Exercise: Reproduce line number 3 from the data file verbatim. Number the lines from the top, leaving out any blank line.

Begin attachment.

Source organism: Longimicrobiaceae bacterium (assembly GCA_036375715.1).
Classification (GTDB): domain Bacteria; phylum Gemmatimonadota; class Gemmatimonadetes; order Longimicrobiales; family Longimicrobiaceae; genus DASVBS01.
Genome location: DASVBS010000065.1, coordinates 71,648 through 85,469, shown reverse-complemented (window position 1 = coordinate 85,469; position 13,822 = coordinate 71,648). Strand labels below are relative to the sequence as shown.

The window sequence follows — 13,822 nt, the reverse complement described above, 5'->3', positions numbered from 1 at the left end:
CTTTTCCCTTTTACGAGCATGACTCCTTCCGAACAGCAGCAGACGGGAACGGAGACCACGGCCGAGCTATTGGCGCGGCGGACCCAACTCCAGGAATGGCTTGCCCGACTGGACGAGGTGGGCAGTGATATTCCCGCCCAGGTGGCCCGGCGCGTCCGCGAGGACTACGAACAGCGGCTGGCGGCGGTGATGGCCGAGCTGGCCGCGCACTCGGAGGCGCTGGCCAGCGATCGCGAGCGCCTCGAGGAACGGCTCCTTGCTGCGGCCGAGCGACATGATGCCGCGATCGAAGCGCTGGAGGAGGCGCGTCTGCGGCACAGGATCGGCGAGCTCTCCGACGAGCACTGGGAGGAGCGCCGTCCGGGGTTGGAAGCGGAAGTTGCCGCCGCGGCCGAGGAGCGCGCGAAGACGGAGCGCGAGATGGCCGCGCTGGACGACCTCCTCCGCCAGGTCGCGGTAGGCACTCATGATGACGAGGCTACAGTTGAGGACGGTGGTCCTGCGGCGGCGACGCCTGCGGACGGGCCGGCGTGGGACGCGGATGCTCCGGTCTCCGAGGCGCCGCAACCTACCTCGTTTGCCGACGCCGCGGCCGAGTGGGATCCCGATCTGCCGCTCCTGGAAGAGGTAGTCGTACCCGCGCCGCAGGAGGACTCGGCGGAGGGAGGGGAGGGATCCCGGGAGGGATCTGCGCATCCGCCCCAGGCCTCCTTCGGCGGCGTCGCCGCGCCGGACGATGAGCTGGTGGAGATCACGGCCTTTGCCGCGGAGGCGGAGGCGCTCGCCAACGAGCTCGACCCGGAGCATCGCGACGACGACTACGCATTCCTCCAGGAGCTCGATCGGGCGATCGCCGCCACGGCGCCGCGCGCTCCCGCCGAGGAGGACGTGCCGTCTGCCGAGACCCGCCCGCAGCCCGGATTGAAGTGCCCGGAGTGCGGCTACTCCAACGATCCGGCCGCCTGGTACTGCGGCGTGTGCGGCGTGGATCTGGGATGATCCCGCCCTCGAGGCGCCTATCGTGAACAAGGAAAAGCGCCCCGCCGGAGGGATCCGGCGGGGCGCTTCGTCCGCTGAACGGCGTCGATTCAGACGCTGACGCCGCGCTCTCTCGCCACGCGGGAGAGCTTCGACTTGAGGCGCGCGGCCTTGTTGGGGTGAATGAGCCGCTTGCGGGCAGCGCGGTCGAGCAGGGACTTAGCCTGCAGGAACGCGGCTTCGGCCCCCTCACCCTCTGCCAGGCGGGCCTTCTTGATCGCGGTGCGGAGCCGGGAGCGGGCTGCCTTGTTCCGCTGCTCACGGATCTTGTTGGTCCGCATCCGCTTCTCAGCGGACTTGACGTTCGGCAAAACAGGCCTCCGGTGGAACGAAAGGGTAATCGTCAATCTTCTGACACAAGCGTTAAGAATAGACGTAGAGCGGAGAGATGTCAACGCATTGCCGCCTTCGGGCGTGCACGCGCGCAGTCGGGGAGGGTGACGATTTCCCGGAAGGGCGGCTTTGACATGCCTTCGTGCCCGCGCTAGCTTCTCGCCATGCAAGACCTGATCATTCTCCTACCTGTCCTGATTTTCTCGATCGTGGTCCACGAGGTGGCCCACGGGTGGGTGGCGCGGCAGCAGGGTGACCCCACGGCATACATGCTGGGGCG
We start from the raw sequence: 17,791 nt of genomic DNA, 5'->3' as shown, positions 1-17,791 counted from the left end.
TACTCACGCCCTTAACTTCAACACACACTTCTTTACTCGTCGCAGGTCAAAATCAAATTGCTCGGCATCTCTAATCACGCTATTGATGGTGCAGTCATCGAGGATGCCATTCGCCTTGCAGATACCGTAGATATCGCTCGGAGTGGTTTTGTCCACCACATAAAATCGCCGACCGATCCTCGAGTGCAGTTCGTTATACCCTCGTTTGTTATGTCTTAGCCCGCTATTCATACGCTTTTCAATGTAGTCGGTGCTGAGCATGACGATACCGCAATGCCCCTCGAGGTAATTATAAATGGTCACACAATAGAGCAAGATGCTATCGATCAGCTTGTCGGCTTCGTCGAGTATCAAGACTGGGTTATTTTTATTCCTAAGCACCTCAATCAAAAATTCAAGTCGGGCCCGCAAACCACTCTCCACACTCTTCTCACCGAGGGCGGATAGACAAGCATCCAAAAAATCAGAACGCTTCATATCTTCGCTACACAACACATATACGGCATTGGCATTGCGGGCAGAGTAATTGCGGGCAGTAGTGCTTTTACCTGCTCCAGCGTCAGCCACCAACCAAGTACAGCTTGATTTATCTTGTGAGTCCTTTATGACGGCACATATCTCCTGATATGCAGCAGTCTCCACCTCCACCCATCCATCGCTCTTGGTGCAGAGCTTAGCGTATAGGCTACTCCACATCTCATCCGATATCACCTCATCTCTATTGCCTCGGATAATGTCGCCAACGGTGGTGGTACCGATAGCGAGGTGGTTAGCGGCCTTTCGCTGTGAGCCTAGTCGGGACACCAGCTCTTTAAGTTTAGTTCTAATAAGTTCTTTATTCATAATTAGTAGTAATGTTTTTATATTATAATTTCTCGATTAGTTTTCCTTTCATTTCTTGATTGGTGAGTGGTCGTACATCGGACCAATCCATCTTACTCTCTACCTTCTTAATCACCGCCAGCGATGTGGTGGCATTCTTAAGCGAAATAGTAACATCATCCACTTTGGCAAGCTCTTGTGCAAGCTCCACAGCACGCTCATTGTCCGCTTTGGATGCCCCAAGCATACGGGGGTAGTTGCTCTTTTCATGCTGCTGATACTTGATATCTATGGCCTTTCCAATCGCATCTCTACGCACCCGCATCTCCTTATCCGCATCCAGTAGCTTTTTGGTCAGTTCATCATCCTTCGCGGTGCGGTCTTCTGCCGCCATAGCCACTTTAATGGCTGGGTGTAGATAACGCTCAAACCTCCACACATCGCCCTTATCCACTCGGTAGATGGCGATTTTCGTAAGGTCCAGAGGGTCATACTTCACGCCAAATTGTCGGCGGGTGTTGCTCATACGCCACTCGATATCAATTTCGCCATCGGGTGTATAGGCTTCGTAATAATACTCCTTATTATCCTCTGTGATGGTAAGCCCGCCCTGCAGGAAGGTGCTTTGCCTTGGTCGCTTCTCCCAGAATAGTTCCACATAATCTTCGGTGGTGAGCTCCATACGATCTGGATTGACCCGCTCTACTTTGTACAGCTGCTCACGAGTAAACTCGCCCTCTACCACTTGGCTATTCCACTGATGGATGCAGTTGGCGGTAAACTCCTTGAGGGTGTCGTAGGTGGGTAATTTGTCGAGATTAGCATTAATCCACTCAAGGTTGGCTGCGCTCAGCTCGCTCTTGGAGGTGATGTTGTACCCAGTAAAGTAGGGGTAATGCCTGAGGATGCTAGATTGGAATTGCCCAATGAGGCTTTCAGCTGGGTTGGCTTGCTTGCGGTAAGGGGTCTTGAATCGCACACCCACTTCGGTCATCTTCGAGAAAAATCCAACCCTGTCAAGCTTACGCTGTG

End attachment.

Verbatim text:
Genome location: DASVBS010000065.1, coordinates 71,648 through 85,469, shown reverse-complemented (window position 1 = coordinate 85,469; position 13,822 = coordinate 71,648). Strand labels below are relative to the sequence as shown.